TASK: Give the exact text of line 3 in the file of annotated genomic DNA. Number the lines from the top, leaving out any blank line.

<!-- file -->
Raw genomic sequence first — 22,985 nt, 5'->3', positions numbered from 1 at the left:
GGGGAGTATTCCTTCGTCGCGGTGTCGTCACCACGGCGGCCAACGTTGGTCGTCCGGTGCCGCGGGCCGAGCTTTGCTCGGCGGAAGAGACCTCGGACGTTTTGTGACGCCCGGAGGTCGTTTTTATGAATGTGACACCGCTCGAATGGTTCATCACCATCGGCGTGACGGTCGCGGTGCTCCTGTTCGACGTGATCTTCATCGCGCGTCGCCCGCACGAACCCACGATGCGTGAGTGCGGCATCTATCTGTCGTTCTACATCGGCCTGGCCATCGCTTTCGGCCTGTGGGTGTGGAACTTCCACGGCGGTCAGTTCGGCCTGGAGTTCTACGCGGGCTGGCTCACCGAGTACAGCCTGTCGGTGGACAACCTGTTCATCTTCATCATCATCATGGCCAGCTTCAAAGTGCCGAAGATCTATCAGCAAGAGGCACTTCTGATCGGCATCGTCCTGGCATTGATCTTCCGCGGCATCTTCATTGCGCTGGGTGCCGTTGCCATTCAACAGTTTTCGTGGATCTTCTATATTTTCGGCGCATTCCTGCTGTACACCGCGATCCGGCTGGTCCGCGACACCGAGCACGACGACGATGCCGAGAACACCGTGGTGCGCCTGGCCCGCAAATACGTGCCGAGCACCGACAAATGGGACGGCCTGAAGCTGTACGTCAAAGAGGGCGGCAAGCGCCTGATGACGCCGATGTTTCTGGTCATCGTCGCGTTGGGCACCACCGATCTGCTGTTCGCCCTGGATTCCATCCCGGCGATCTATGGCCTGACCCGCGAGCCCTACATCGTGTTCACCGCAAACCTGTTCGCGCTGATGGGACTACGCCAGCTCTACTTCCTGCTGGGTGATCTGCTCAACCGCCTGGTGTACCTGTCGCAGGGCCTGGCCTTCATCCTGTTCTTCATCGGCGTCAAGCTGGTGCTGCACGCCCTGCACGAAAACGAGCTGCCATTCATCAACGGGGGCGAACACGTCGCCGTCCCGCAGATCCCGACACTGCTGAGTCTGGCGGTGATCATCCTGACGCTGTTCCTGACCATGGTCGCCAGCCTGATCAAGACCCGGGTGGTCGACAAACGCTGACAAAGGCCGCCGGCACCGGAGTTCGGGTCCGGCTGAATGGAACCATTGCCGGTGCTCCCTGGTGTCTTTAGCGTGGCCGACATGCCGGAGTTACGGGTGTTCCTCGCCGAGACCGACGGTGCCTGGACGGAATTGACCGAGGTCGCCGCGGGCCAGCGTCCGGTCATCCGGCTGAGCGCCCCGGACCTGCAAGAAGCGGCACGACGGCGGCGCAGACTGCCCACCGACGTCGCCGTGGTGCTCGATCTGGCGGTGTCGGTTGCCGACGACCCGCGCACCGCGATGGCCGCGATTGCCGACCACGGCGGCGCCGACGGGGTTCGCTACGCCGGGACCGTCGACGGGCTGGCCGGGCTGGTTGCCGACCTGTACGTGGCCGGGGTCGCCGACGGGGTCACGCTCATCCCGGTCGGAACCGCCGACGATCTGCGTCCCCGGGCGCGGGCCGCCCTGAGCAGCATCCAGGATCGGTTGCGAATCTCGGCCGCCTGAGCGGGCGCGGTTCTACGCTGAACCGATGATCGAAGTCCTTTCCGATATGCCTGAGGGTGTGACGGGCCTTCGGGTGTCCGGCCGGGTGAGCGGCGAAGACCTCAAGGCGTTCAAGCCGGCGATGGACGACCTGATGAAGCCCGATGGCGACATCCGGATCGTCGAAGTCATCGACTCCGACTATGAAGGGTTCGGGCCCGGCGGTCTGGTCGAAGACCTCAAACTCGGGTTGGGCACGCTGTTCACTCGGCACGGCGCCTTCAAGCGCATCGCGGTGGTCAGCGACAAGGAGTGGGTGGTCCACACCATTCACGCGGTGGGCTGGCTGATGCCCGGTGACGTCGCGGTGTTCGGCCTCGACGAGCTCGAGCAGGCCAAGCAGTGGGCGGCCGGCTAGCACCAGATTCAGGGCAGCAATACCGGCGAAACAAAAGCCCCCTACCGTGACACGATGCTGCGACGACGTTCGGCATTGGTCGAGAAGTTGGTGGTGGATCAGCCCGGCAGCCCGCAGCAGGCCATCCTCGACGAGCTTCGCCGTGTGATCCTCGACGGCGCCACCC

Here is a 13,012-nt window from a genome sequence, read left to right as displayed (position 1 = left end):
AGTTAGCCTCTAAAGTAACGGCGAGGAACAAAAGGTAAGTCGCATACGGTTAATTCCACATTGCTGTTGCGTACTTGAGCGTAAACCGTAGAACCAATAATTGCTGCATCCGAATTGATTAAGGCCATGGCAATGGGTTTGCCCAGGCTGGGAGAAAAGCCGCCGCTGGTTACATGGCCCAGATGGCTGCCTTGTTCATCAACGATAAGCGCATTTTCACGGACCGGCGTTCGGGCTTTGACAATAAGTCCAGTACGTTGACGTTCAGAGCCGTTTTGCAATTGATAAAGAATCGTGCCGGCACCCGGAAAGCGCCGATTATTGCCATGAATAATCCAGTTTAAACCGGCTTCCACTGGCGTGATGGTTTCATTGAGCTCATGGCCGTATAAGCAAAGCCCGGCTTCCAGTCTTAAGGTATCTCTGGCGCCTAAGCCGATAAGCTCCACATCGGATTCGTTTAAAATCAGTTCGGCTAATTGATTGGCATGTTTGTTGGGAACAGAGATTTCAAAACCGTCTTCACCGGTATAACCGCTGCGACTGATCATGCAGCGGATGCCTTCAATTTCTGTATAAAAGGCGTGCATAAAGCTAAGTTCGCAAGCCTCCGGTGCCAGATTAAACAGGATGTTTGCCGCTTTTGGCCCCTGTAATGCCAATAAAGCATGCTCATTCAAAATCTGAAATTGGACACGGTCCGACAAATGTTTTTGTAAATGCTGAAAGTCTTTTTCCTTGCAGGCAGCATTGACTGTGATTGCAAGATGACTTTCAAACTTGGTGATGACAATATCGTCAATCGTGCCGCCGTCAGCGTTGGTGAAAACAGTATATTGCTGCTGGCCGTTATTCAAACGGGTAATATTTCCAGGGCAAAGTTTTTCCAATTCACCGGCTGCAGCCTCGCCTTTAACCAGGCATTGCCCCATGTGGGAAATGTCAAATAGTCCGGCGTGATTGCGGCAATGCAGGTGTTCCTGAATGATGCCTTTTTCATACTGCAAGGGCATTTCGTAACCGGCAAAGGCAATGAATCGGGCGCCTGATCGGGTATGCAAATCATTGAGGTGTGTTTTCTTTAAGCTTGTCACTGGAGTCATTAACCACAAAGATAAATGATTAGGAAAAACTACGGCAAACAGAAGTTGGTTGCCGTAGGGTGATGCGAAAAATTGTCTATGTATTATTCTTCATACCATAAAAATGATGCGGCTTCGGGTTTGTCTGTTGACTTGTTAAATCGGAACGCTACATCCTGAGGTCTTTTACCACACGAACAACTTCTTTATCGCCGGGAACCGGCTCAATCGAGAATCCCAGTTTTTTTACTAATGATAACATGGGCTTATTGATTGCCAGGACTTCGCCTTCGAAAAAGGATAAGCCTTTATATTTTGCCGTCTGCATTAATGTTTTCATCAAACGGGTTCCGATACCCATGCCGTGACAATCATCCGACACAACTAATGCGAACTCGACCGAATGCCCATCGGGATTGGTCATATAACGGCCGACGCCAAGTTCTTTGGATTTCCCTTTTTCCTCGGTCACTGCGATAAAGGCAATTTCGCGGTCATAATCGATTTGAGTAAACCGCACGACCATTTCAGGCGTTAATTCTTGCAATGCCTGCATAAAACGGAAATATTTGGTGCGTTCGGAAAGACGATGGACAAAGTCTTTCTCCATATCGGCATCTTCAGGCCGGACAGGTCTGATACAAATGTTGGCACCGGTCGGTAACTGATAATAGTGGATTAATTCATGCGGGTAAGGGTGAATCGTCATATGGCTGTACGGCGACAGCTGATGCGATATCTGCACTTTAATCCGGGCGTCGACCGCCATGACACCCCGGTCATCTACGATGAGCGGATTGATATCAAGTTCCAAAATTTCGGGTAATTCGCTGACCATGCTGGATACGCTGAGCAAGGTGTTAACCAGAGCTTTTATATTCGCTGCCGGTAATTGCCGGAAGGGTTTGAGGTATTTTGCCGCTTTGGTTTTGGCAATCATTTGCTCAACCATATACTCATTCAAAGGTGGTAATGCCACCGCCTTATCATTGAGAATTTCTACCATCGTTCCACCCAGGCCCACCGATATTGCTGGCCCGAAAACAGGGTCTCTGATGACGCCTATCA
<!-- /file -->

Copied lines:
Here is a 13,012-nt window from a genome sequence, read left to right as displayed (position 1 = left end):